Sci­en­tists call for stop to dis­ap­pear­ance of Earth’s re­main­ing in­tact land, sea

The Prince George Citizen - - News - Camille BAINS

VAN­COU­VER — Re­searchers who have pro­duced a map of the world’s re­main­ing in­tact land and ocean ar­eas are urg­ing in­ter­na­tional del­e­gates at an up­com­ing meet­ing on bio­di­ver­sity to set a tar­get and push gov­ern­ments to con­serve what’s left of the wild.

Os­car Ven­ter, as­so­ciate pro­fes­sor of forestry in the ecosys­tems sci­ence and man­age­ment depart­ment at the Uni­ver­sity of North­ern Bri­tish Columbia, said the map shows hu­man ac­tiv­ity has en­croached on 87 per cent of the ocean and more than 77 per cent of Earth’s land, ex­clud­ing Antarc­tica.

“There’s nor­mally this idea that wilder­ness is kind of remote and it’s far from peo­ple and it’s safe but through our work we’ve shown this is re­ally not the case,” he said.

He said the 14th gath­er­ing of a bio­di­ver­sity con­ven­tion, hosted by Egypt and in­volv­ing 190 na­tions later this month, should in­clude a man­dated global tar­get be­yond 2020 to save all re­main­ing in­tact ecosys­tems.

Ven­ter and sci­en­tists from Aus­tralia and the United States have out­lined their con­cerns in a pa­per pub­lished in the jour­nal Na­ture.

They say a cen­tury ago, only 15 per cent of Earth’s land was used to grow crops and raise live­stock and be­tween 1993 and 2009, an area larger than In­dia – 3.3 mil­lion square kilo­me­tres – was lost to hu­man set­tle­ment, farm­ing, min­ing and other in­dus­tries.

As for the ocean, the only ar­eas that are free of in­dus­trial fish­ing, pol­lu­tion and ship­ping are al­most com­pletely con­fined to the po­lar re­gions, say the au­thors.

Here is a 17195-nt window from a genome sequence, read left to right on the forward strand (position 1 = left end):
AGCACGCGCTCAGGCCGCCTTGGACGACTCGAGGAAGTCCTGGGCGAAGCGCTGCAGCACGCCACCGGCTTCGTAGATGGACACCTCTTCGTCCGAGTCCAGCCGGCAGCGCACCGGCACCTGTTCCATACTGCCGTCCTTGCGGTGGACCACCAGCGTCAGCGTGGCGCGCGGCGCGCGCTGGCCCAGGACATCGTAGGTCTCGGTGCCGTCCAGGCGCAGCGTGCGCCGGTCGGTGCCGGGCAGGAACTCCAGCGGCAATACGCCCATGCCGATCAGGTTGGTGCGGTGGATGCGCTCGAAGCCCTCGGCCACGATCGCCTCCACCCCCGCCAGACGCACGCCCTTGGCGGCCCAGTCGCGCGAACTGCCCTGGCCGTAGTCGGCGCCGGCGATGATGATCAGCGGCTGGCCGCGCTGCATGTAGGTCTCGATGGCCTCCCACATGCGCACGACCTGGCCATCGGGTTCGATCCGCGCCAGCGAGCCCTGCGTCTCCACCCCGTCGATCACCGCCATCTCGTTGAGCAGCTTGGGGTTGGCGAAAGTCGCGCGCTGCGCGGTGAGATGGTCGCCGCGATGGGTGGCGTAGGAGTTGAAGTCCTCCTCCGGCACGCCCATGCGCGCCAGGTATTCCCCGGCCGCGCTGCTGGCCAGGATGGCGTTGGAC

Their map­ping meth­ods for ter­res­trial wilder­ness in­cluded data such as pop­u­la­tion den­sity, night-time lights and ma­jor road­ways and in­di­ca­tors such as fish­ing, fer­til­izer run-off and in­dus­trial ship­ping to de­ter­mine ocean ecosys­tems.

The au­thors say more than 70 per cent of the world’s re­main­ing land mass is in five coun­tries: Rus­sia, Canada, Aus­tralia, the United States and Brazil.

Ven­ter said those coun­tries have a role to play in pre­serv­ing wilder­ness, in­clud­ing the bo­real for­est of Canada, which could be im­pacted by cli­mate change ac­cord­ing to the Prairie Cli­mate Cen­tre at the Uni­ver­sity of Win­nipeg.

How­ever, re­cent gut­ting of en­vi­ron­men­tal reg­u­la­tions in the United States and pos­si­ble ex­ploita­tion of the Ama­zon un­der Brazil’s new pres­i­dent are adding to the ur­gency for na­tions to take ac­tion.

The au­thors say the steps that coun­tries take, or do not, to limit the ex­pan­sion of roads and ship­ping lanes and to re­duce largescale de­vel­op­ments in min­ing, forestry, agri­cul­ture, aquacultur­e and in­dus­trial fish­ing will be crit­i­cal.

“This is a very im­por­tant time to raise aware­ness about the value of these sys­tems, about how im­per­illed they are and to help de­ci­sion-mak­ing that bal­ances hu­man needs and en­vi­ron­men­tal needs and think strate­gi­cally about where we de­velop and how we de­velop,” Ven­ter said. “I don’t think the con­ser­va­tion com­mu­nity is call­ing for no de­vel­op­ment, we’re call­ing for strate­gic de­vel­op­ment, and de­vel­op­ment that’s both sus­tain­able eco­log­i­cally and so­cially.”

Wilder­ness ar­eas with pure wa­ter, un­con­tam­i­nated fish stocks and a high abun­dance of game species are also im­por­tant for the liveli­hood of the world’s In­dige­nous peo­ple, who must be con­sulted, Ven­ter said, adding gov­ern­ments in Brazil and Aus­tralia have high lev­els of in­volve­ment by In­dige­nous com­mu­ni­ties in their de­ci­sion-mak­ing.

“I think that’s the model we re­ally need to look to in Canada,” he said.

First Na­tions who fought a fiveyear le­gal bat­tle to pro­tect the Peel wa­ter­shed in Yukon won a Supreme Court of Canada vic­tory in 2017, forc­ing the gov­ern­ment to con­sider an in­de­pen­dent com­mis­sion’s plan to save 80 per cent of the swath of pris­tine sub-Arc­tic wilder­ness from de­vel­op­ment.

Newspapers in English

Newspapers from Canada

© PressReader. All rights reserved.